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Discussion Starter · #1 ·
Hey guys, I'll be going to the track for the first time on my '13 848 EVO. It also happens to be my first time to the track in general, so I am trying to prepare as best as I can.

What are some MUST DOs (and maybe some Should DOs if I have money to blow) that you would recommend before going to the track?

I have had 0 adjustments done from the stock settings. I am 5-8", weighing 175 lb (will probably be 165-170 lb).
 

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Make sure chain is adjusted correctly, tires are in good health and inflated properly.

Have you ever had the suspension sag setup for you? If not, get that done.

Id remove the mirrors and bring blue painters tape to cover your lights.

Make sure you are hydrated the day before, and all day at the track. I cant overstate this. Youll be the last to know if youre dehydrated. Dehydration will cause fatigue and also cause your mind to wander while youre out there....never good.

Make it to all the class room talks between sessions.

Dont drink the night before...and make sure you have eaten and have food to refuel yourself.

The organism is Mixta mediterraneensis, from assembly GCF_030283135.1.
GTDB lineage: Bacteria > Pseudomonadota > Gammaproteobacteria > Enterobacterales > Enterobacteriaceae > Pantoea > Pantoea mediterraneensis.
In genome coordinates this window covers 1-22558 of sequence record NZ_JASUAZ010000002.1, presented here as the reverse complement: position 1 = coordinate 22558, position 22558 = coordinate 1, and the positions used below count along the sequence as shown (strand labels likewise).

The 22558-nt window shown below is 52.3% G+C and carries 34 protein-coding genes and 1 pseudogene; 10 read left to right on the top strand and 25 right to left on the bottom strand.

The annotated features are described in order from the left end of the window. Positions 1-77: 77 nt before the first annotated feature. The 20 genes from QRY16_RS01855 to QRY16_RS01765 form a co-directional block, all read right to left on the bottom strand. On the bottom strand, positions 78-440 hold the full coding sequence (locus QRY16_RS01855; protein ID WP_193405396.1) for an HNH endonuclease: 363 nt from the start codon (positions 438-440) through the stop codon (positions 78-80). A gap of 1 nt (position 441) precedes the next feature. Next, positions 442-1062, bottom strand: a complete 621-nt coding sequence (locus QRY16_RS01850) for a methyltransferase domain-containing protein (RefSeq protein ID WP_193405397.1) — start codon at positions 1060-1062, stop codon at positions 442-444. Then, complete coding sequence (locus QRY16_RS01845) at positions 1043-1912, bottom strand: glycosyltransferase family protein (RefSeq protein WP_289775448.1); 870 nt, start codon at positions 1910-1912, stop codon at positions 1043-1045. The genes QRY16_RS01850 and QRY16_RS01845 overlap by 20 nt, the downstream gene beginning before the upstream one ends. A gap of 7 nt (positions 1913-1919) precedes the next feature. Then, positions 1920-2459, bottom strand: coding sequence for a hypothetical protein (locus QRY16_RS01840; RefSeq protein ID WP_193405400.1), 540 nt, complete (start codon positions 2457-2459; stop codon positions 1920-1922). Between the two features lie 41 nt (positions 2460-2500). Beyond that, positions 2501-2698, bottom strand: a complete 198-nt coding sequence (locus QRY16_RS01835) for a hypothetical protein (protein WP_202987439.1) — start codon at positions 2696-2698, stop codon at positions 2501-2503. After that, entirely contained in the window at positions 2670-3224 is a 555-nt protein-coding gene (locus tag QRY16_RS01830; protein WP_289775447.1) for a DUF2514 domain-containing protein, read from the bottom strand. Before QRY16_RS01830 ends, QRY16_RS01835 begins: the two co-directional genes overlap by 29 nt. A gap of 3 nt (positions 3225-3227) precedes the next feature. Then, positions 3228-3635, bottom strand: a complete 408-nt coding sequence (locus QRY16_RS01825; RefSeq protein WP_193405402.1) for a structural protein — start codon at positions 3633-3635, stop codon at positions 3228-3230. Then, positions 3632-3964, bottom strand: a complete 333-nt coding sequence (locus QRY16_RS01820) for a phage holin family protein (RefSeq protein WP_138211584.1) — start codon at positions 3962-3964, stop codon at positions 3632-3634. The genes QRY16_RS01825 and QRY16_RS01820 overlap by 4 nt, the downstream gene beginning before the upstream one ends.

Bring sunscreen and stay out of the sun.

Make sure the gas tank is full before you get there.

Get there early, you'll be happy you did.

Find a control rider that will be in your group and make friends, you'll be happy you did.

As for bike stuff....just ride it :)

Your helmet must be newer than 5 years old.

Enjoy and be safe, this aint no race, son...
 

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You are in for an experience like never before. Track riding is way different from riding on the street...if someone tells you otherwise...stop listening.

Since it is your first track day, I wouldn't do much to your bike as of yet. Check out the track organization's requirements in regards to your bike (mirrors, lights, turn signals, license plate, coolant, safety wiring etc.). As others have mentioned, if you like getting on the track (and you will), start looking into getting specific items such as track plastics. There is no need for track specific tires and tires warmers until your pace drastically increases. Any of the current street performance tires is more than capable to carry you far into intermediate and even advanced...

While it depends on the organization you are riding with, you usually register and get your sticker indicating the group you are riding in. Once you are registered, you take your bike to tech inspection. Before anyone can go out, there is a rider meeting that you need to attend to learn about flags and organization-specific rules. After that you are good to go.

Once you get on the track, stay as calm and relaxed as you can be (you will get anxious, sweaty, nervous, excited all in one before your first session). Again, depending on the organization, you will start with following the leader to learn the track, learn where the corner workers are and what line the instructor is running. They might show different lines (inside, outside, race line) but that varies by organization. You may go to class after each session in the morning where you learn about basic track riding skills - again, depending on who you are riding with.